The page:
The native species of trees around the edge of the Ettrick Marshes’ reeds and rushes all provide vital habitats. Meanwhile if the River Ettrick floods, the marshes slow the flow of the excess water reducing the flood risk downstream, exactly as nature intended.
After a period of neglect, the public can once again walk through the marshes and see the extraordinary wealth of biodiversity the flood plain supports, from: bilberry and bog mosses; to otters and red squirrels; ospreys to rare butterflies. Not to mention almost 80 different species of small birds.
Access to the marshes has been restored by the Ettrick & Yarrow Community Development Company (EYCDC).
In May 2021 with support from South of Scotland Enterprise, the EYCDC acquired the site from Forestry and Land Scotland. It had already been at the centre of one of the earliest attempts at rewilding part of Scotland’s landscape, over 20 years ago. It wasn’t by a multi-millionaire. It was a charity, the Borders Forest Trust which was established to restore native woodland to Southern Scotland, where little remained.
The trust made strides in restoring the floodplain habitats. It removed the non-native Sitka spruce, provided paths and boardwalks for access, and hides to watch the wildlife. But it only leased the land, and over the years trees were blown over and blocked access. Repairs and other upgrading work was needed. The Ettrick & Yarrow Community Development Company (EYCDC) stepped forward.
It had been established in 2013 because of deep local concern over the changing land use and demographics in the Ettrick and Yarrow valleys. Sheep farms were being lost to commercial forestry. Houses prices were rising and local school rolls were falling, a familiar tale across rural Scotland.
The development trust was determined to act. Three years ago it bought an old farm steading which it has now transformed into five affordable houses and seven energy efficient workshops.
But one of its first acts was to establish a 7mile circular walk around the celebrated St Mary’s Loch. That was in 2015. Four years later it reopened the Captain’s Road. It was an ancient hill route linking the upper reaches of the Ettrick and Yarrow valleys, which had become blocked by forestry planting in the 1970s. With board members all living in the community, the EYCDC was able to respond to local wishes to have these old connecting paths restored.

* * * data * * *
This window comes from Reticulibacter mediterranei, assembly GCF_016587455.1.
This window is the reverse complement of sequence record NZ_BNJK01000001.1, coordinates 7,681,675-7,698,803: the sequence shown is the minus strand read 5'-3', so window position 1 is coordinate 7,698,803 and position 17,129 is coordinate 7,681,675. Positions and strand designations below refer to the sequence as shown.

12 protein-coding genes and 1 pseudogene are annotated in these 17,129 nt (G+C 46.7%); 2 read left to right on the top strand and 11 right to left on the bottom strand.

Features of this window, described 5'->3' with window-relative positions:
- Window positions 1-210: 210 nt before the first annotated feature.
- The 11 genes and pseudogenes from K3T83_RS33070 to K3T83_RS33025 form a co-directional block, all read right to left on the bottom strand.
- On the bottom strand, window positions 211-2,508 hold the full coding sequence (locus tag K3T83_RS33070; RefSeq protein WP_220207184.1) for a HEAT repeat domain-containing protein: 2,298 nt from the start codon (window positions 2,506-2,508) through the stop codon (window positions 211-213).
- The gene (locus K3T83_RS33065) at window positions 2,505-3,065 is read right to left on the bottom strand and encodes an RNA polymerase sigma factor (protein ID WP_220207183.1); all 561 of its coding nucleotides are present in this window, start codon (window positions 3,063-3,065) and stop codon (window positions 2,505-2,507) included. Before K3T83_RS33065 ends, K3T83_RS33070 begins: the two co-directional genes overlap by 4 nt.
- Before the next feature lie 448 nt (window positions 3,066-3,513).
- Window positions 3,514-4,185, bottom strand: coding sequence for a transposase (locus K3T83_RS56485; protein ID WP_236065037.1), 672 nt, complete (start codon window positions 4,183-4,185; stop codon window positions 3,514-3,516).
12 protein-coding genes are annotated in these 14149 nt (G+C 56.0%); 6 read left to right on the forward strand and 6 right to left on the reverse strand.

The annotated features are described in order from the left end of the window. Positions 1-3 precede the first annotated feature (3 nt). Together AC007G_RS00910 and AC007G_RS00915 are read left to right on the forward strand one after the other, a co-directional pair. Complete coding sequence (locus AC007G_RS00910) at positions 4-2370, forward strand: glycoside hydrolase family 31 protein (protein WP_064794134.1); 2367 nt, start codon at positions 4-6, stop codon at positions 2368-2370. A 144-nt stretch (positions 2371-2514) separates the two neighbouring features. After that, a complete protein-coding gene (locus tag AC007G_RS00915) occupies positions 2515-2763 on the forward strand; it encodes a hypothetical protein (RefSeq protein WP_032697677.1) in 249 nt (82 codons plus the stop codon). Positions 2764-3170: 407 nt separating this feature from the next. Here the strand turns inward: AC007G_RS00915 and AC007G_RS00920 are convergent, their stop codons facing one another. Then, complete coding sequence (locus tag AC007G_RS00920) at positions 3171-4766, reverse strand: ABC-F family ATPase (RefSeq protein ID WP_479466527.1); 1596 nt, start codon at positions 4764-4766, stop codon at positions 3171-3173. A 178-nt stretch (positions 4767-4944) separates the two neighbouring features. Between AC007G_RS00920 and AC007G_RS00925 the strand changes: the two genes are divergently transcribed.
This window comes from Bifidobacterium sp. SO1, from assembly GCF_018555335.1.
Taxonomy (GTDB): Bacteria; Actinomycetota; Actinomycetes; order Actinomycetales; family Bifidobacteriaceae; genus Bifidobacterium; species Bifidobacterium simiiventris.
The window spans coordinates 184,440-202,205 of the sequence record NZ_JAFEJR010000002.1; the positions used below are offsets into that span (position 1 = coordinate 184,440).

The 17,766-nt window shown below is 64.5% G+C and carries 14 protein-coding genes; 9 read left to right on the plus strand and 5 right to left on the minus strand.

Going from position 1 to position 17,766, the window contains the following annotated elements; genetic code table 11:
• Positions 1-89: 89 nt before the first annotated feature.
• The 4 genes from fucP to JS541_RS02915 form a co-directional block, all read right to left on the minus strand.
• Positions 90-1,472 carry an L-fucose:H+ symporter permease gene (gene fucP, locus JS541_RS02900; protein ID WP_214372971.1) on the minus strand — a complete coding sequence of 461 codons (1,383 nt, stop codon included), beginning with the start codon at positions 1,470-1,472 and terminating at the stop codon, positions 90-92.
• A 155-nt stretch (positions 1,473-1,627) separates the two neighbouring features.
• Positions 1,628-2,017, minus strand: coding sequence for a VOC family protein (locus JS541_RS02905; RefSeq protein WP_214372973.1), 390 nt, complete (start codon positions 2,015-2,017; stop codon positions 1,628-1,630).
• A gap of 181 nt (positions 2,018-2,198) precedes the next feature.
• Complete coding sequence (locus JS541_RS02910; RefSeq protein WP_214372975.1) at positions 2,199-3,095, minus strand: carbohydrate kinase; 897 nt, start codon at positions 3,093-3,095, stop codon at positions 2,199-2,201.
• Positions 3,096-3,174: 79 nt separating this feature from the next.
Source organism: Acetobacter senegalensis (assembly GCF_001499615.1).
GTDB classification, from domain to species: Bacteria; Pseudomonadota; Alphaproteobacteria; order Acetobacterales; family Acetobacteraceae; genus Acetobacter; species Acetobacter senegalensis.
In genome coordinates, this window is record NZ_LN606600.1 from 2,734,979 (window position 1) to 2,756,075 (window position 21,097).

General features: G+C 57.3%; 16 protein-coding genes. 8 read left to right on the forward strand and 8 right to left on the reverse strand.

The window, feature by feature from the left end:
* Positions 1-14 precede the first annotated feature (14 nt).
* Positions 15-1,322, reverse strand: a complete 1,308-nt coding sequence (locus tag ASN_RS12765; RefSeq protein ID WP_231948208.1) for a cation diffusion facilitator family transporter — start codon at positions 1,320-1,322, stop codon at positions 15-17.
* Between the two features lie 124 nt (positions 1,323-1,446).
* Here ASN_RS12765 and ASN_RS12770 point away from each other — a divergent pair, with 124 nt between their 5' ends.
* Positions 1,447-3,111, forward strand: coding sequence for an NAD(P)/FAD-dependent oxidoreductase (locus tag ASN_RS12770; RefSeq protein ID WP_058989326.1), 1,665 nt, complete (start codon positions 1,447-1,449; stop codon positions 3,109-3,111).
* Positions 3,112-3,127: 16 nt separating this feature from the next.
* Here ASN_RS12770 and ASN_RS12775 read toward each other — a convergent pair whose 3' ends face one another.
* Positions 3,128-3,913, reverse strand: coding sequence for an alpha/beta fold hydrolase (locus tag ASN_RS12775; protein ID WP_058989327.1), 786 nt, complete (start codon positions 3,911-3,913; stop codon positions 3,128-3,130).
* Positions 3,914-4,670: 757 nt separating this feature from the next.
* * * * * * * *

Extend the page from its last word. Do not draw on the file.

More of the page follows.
With the routes and the marshes, there was also a recognition that nobody else was going to do it if the community didn’t act for itself. Project manager Vicky Davidson said: “It’s a different feeling. Now local people can act together to improve their own local environment. Access to Ettrick Marshes was closed for years until the community gained ownership. Now I would say it has brought the community together as well as providing local employment.”
In addition to the Ettrick Marshes, the community acquired a ten acre stand of commercial timber in the adjacent Gamescleuch Forest, as part of the asset transfer deal. It will be felled this year and replanted with native broadleaved trees. Forestry and Land Scotland has committed to replanting the stand above with oak and birch so the woodland around the marshes in future will extend up the hillside.
Links to the case studies:
Community Land Scotland
- Ettrick and Yarrow Community Development Company (EYCDC) – photo of Ettrick Marshes – photo credit: EYCDC
- North Harris Trust – photo of Machair – photo credit: Laurie Campbell
- Inchinnan Development Trust volunteers – photo credit: Inchinnan Development Trust